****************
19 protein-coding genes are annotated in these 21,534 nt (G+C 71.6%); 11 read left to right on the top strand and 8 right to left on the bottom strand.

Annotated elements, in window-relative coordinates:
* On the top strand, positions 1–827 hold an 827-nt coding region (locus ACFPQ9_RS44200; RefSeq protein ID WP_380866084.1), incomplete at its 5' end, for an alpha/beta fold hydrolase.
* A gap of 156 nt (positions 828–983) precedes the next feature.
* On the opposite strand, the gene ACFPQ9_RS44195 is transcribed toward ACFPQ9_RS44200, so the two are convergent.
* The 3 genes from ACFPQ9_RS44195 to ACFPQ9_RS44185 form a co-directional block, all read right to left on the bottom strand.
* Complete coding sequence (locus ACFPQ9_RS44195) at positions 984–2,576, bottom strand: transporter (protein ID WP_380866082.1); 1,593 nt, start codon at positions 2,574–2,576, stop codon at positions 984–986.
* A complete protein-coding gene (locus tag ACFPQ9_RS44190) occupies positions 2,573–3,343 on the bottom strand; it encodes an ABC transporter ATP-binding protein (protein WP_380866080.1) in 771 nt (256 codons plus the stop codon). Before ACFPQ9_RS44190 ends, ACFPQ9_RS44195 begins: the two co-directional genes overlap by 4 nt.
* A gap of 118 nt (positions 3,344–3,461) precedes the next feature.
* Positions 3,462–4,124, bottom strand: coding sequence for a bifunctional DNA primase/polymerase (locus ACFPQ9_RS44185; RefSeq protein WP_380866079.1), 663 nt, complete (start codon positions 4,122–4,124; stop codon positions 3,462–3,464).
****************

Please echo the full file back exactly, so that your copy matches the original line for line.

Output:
19 protein-coding genes are annotated in these 21,534 nt (G+C 71.6%); 11 read left to right on the top strand and 8 right to left on the bottom strand.

Annotated elements, in window-relative coordinates:
* On the top strand, positions 1–827 hold an 827-nt coding region (locus ACFPQ9_RS44200; RefSeq protein ID WP_380866084.1), incomplete at its 5' end, for an alpha/beta fold hydrolase.
* A gap of 156 nt (positions 828–983) precedes the next feature.
* On the opposite strand, the gene ACFPQ9_RS44195 is transcribed toward ACFPQ9_RS44200, so the two are convergent.
* The 3 genes from ACFPQ9_RS44195 to ACFPQ9_RS44185 form a co-directional block, all read right to left on the bottom strand.
* Complete coding sequence (locus ACFPQ9_RS44195) at positions 984–2,576, bottom strand: transporter (protein ID WP_380866082.1); 1,593 nt, start codon at positions 2,574–2,576, stop codon at positions 984–986.
* A complete protein-coding gene (locus tag ACFPQ9_RS44190) occupies positions 2,573–3,343 on the bottom strand; it encodes an ABC transporter ATP-binding protein (protein WP_380866080.1) in 771 nt (256 codons plus the stop codon). Before ACFPQ9_RS44190 ends, ACFPQ9_RS44195 begins: the two co-directional genes overlap by 4 nt.
* A gap of 118 nt (positions 3,344–3,461) precedes the next feature.
* Positions 3,462–4,124, bottom strand: coding sequence for a bifunctional DNA primase/polymerase (locus ACFPQ9_RS44185; RefSeq protein WP_380866079.1), 663 nt, complete (start codon positions 4,122–4,124; stop codon positions 3,462–3,464).